CI/CD

Container-native integration testing

Container-native integration testing

Integration testing is still an important step in a CI/CD pipeline even when you are developing container-native applications. Integration tests tend to be very resource-intensive workloads that run for a limited time.

I wanted to explore how integration testing technologies and tools could leverage a container orchestrator (such as Red Hat OpenShift) to run faster and more-dynamic tests, while at the same time using resources more effectively.

In this post, you will learn how to build behavior-driven development (BDD) integration tests using Cucumber, Protractor, and Selenium and how to run them in OpenShift using Zalenium.

The code for the example of this article can be found on GitHub in redhat-cop/container-pipelinesh.

Continue reading “Container-native integration testing”

Share
July 19th DevNation Live: Container pipeline master: Continuous integration + continuous delivery with Jenkins

July 19th DevNation Live: Container pipeline master: Continuous integration + continuous delivery with Jenkins

Join us for the next online DevNation Live on Thursday, July 19th at 12pm EDT for Container pipeline master: Continuous integration + continuous delivery with Jenkins, presented by Red Hat principal technical product marketing manager for Red Hat OpenShift, Siamak Sadeghianfar.

In this session, we’ll take a detailed look into how you can build a super slick, automated continuous integration and continuous delivery (CI/CD) Jenkins pipeline that delivers your application payloads onto the enterprise Kubernetes platform, Red Hat OpenShift. You see how zero-downtime deployment patterns can be part of your release process when you are using a container platform based on Kubernetes.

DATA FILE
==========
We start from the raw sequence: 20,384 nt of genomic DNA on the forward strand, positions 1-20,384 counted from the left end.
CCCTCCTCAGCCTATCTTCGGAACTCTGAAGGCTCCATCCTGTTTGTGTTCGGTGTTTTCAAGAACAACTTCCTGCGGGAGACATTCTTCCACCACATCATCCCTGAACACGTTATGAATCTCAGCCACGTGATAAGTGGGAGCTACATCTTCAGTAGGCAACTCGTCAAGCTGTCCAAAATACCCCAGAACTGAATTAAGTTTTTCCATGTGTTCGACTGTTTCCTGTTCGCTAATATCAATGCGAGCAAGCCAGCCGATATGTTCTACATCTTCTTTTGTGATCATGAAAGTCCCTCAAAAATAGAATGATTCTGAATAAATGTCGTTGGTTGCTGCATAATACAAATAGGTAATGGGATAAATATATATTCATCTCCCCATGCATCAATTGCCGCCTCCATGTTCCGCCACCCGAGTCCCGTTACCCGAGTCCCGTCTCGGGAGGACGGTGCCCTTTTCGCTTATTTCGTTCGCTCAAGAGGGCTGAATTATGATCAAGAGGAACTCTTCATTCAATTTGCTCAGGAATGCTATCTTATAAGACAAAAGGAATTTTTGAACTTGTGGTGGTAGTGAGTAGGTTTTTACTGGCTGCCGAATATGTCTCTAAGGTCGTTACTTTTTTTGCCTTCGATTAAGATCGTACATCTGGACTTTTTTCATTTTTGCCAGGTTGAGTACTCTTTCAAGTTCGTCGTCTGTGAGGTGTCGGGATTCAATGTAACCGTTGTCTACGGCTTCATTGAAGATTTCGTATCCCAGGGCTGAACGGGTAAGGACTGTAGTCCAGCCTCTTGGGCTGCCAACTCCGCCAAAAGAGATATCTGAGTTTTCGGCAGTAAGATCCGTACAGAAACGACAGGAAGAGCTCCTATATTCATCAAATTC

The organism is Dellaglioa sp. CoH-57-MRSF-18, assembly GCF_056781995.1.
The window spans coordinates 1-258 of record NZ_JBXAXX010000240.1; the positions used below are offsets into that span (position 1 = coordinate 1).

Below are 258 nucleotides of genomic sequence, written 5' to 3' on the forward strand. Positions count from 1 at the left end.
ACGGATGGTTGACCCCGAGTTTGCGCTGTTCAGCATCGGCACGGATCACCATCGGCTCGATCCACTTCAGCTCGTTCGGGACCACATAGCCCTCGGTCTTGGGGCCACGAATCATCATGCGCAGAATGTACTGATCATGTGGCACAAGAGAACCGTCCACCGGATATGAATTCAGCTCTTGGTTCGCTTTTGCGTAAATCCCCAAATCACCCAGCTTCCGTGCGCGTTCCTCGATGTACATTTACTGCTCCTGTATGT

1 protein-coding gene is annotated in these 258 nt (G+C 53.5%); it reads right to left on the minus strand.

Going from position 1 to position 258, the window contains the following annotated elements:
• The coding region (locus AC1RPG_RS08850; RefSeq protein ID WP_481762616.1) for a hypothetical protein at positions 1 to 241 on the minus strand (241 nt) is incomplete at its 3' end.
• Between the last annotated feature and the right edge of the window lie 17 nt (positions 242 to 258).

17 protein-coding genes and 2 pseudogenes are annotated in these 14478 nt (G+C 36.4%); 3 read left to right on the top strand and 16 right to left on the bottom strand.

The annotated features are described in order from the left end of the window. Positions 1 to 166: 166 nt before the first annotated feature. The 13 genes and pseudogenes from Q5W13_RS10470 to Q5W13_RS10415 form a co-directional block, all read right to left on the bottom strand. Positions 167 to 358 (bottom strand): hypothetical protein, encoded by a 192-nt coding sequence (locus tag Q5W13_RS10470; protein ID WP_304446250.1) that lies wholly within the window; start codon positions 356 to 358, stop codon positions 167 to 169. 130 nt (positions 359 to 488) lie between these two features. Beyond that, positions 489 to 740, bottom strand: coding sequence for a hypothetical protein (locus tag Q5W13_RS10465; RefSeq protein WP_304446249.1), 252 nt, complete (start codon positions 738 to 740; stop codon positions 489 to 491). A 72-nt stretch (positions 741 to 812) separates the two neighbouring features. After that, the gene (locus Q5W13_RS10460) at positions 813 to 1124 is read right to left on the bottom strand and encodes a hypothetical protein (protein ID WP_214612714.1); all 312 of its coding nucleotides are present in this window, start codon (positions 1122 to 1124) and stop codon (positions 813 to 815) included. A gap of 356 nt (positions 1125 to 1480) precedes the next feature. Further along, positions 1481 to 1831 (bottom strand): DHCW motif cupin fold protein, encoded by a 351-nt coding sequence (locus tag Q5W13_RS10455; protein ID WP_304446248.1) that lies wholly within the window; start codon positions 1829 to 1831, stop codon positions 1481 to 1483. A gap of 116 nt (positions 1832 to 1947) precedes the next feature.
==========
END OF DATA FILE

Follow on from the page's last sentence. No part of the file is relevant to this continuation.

Automating your build, test, and deployment processes can improve reliability and reduce the need for rollbacks. However, we’ll show you how rollbacks can be handled too.

Register now and join the live presentation at 12pm EDT, Thursday, July 19th.

Session Agenda:

Continue reading “July 19th DevNation Live: Container pipeline master: Continuous integration + continuous delivery with Jenkins”

Share
Container Testing in OpenShift with Meta Test Family

Container Testing in OpenShift with Meta Test Family

Without proper testing, we should not ship any container. We should guarantee that a given service in a container works properly. Meta Test Family (MTF) was designed for this very purpose.

Containers can be tested as “standalone” containers and as “orchestrated” containers. Let’s look at how to test containers with the Red Hat OpenShift environment. This article describes how to do that and what actions are needed.

MTF is a minimalistic library built on the existing Avocado and behave testing frameworks, assisting developers in quickly enabling test automation and requirements. MTF adds basic support and abstraction for testing various module artifact types: RPM-based, Docker images, and more. For detailed information about the framework and how to use it check out the MTF documentation.